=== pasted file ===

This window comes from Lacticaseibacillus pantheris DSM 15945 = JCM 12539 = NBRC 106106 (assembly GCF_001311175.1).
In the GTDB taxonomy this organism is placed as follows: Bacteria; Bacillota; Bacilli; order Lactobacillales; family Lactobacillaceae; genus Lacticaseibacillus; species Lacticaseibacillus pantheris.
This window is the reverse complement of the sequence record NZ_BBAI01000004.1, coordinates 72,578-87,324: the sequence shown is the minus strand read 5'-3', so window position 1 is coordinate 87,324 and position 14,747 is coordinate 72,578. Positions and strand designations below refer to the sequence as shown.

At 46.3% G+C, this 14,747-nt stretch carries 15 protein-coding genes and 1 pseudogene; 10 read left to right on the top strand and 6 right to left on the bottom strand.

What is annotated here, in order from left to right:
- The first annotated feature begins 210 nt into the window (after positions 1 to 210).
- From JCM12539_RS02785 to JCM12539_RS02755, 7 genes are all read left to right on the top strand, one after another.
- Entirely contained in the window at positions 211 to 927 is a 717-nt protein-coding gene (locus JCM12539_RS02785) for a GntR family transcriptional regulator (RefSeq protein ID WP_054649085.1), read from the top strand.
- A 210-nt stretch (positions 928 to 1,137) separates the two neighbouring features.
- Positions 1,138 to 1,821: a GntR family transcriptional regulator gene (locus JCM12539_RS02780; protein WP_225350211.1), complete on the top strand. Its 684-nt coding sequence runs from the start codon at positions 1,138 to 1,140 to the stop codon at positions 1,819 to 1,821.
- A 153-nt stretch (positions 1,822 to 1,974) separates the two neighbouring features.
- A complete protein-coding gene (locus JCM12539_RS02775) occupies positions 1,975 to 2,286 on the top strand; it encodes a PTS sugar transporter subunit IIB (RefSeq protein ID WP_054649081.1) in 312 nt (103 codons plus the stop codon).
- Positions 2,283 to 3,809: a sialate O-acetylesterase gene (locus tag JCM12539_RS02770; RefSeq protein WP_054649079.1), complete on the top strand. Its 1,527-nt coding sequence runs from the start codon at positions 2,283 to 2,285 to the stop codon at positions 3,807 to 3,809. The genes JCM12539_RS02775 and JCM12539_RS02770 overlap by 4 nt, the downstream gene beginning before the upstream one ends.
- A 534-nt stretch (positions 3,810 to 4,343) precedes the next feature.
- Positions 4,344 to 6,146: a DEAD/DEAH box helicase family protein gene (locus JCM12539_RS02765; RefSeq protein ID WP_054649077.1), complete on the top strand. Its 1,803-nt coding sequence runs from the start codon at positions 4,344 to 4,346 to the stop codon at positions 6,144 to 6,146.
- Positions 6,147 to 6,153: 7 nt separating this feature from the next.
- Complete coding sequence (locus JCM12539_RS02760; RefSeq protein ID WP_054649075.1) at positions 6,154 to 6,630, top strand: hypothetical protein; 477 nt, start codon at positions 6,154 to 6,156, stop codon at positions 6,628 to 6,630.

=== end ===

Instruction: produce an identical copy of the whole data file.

This window comes from Lacticaseibacillus pantheris DSM 15945 = JCM 12539 = NBRC 106106 (assembly GCF_001311175.1).
In the GTDB taxonomy this organism is placed as follows: Bacteria; Bacillota; Bacilli; order Lactobacillales; family Lactobacillaceae; genus Lacticaseibacillus; species Lacticaseibacillus pantheris.
This window is the reverse complement of the sequence record NZ_BBAI01000004.1, coordinates 72,578-87,324: the sequence shown is the minus strand read 5'-3', so window position 1 is coordinate 87,324 and position 14,747 is coordinate 72,578. Positions and strand designations below refer to the sequence as shown.

At 46.3% G+C, this 14,747-nt stretch carries 15 protein-coding genes and 1 pseudogene; 10 read left to right on the top strand and 6 right to left on the bottom strand.

What is annotated here, in order from left to right:
- The first annotated feature begins 210 nt into the window (after positions 1 to 210).
- From JCM12539_RS02785 to JCM12539_RS02755, 7 genes are all read left to right on the top strand, one after another.
- Entirely contained in the window at positions 211 to 927 is a 717-nt protein-coding gene (locus JCM12539_RS02785) for a GntR family transcriptional regulator (RefSeq protein ID WP_054649085.1), read from the top strand.
- A 210-nt stretch (positions 928 to 1,137) separates the two neighbouring features.
- Positions 1,138 to 1,821: a GntR family transcriptional regulator gene (locus JCM12539_RS02780; protein WP_225350211.1), complete on the top strand. Its 684-nt coding sequence runs from the start codon at positions 1,138 to 1,140 to the stop codon at positions 1,819 to 1,821.
- A 153-nt stretch (positions 1,822 to 1,974) separates the two neighbouring features.
- A complete protein-coding gene (locus JCM12539_RS02775) occupies positions 1,975 to 2,286 on the top strand; it encodes a PTS sugar transporter subunit IIB (RefSeq protein ID WP_054649081.1) in 312 nt (103 codons plus the stop codon).
- Positions 2,283 to 3,809: a sialate O-acetylesterase gene (locus tag JCM12539_RS02770; RefSeq protein WP_054649079.1), complete on the top strand. Its 1,527-nt coding sequence runs from the start codon at positions 2,283 to 2,285 to the stop codon at positions 3,807 to 3,809. The genes JCM12539_RS02775 and JCM12539_RS02770 overlap by 4 nt, the downstream gene beginning before the upstream one ends.
- A 534-nt stretch (positions 3,810 to 4,343) precedes the next feature.
- Positions 4,344 to 6,146: a DEAD/DEAH box helicase family protein gene (locus JCM12539_RS02765; RefSeq protein ID WP_054649077.1), complete on the top strand. Its 1,803-nt coding sequence runs from the start codon at positions 4,344 to 4,346 to the stop codon at positions 6,144 to 6,146.
- Positions 6,147 to 6,153: 7 nt separating this feature from the next.
- Complete coding sequence (locus JCM12539_RS02760; RefSeq protein ID WP_054649075.1) at positions 6,154 to 6,630, top strand: hypothetical protein; 477 nt, start codon at positions 6,154 to 6,156, stop codon at positions 6,628 to 6,630.